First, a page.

In conclusion, we have written 56 as a product of prime numbers. This is called a prime factorization of 56. The individual factors are called prime factors. For example, the prime factors of 56 are 2 and 7. Every number greater than 1 has a prime factorization. The idea is the same: Keep breaking the composite numbers into factors till only primes are left. The number 1 does not have any prime factorization. It is not divisible by any prime number. What is the prime factorization of a prime number like 7? It is just 7 (we cannot break it down any further).

Let us see a few more examples. By going through different ways of breaking down the number, we wrote 63 as 3 × 3 × 7 and as 3 × 7 × 3. Are they different? Not really! The same prime numbers 3 and 7 occur in both cases. Further, 3 appears two times in both and 7 appears once. Here, you see four different ways to get a prime factorization of 36. Observe that in all four cases, we get two 2s and two 3s.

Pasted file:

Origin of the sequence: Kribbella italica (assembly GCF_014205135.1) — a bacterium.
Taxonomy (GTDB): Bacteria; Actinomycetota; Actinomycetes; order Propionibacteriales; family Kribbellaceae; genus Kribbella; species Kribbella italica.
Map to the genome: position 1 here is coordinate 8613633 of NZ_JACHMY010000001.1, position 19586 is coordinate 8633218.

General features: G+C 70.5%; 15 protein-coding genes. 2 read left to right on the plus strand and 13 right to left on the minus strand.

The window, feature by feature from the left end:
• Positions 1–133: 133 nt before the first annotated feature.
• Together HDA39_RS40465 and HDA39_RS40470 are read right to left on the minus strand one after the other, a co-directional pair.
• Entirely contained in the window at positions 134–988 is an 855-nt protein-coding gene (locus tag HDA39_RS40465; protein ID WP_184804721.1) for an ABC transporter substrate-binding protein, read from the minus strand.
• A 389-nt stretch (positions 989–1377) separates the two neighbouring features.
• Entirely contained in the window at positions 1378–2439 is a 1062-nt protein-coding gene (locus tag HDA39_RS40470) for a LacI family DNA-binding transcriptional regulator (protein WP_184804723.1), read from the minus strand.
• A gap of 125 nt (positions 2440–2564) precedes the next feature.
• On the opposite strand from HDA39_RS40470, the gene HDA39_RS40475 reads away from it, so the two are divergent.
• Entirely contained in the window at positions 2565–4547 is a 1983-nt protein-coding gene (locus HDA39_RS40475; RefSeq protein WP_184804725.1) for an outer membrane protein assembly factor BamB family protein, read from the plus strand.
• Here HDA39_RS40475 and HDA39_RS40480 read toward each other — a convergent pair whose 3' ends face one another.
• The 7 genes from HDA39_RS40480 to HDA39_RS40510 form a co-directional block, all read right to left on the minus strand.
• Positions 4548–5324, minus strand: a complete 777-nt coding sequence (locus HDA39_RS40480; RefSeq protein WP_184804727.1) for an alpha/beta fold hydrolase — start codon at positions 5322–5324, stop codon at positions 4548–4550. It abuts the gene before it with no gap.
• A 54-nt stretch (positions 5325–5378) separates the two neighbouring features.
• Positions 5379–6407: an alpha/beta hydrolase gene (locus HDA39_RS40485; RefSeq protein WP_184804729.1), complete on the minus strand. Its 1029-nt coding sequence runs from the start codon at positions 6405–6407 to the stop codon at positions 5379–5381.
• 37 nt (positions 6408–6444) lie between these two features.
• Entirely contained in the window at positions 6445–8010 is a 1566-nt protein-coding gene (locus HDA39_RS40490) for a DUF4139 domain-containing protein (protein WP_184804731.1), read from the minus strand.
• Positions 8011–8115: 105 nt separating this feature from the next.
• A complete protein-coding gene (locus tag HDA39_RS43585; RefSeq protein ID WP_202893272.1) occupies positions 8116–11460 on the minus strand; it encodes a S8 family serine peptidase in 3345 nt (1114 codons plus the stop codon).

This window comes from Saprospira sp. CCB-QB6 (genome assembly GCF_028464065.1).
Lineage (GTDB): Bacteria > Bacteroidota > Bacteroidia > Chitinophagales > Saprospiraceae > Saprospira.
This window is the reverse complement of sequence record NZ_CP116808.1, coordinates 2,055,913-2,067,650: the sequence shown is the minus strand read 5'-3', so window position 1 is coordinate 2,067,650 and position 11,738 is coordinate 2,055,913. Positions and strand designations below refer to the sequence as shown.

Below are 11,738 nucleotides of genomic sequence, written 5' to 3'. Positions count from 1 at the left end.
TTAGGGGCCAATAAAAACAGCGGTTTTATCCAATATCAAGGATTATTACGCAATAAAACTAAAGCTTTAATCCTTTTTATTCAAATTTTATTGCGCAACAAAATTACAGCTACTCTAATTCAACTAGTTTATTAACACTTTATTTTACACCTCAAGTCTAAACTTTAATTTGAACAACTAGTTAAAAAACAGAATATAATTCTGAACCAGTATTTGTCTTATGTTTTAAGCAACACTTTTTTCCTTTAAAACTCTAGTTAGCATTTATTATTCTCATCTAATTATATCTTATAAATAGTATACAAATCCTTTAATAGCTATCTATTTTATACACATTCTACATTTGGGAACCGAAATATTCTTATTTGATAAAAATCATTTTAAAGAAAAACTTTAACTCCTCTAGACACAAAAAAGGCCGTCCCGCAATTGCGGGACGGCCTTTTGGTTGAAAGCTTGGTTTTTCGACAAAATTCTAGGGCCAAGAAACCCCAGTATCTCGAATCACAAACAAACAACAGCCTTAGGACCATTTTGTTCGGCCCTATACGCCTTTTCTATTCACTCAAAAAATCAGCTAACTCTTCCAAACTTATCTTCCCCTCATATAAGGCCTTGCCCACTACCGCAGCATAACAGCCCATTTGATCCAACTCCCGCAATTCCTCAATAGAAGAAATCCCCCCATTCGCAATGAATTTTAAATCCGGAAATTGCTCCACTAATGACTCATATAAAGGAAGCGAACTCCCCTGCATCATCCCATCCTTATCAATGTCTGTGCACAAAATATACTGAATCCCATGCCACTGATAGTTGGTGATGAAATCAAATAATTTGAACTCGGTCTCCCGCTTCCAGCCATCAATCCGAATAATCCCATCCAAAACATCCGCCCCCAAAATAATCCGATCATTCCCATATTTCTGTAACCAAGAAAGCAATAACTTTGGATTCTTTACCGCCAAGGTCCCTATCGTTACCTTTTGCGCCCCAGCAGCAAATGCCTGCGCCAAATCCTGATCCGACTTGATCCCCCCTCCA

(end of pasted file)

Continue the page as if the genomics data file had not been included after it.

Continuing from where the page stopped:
Multiply back to see that you get 36 in all four cases. For any number, it is a remarkable fact that there is only one prime factorization, except that the prime factors may come in different orders. As we explain below, the order is not important. However, as we saw in these examples, there are many ways to arrive at the prime factorization!

**Does the order matter?**

Using this diagram, can you explain why 30 = 2 × 3 × 5, no matter which way you multiply 2, 3, and 5?

When multiplying numbers, we can do so in any order. The result is the same. That is why, when two 2s and two 3s are multiplied in any order, we get 36. In a later class, we shall study this under the names of commutativity and associativity of multiplication. Thus, the order does not matter. Usually, we write the prime numbers in increasing order.

For example, 225 = 3 × 3 × 5 × 5 or 30 = 2 × 3 × 5.

**Prime factorization of a product of two numbers**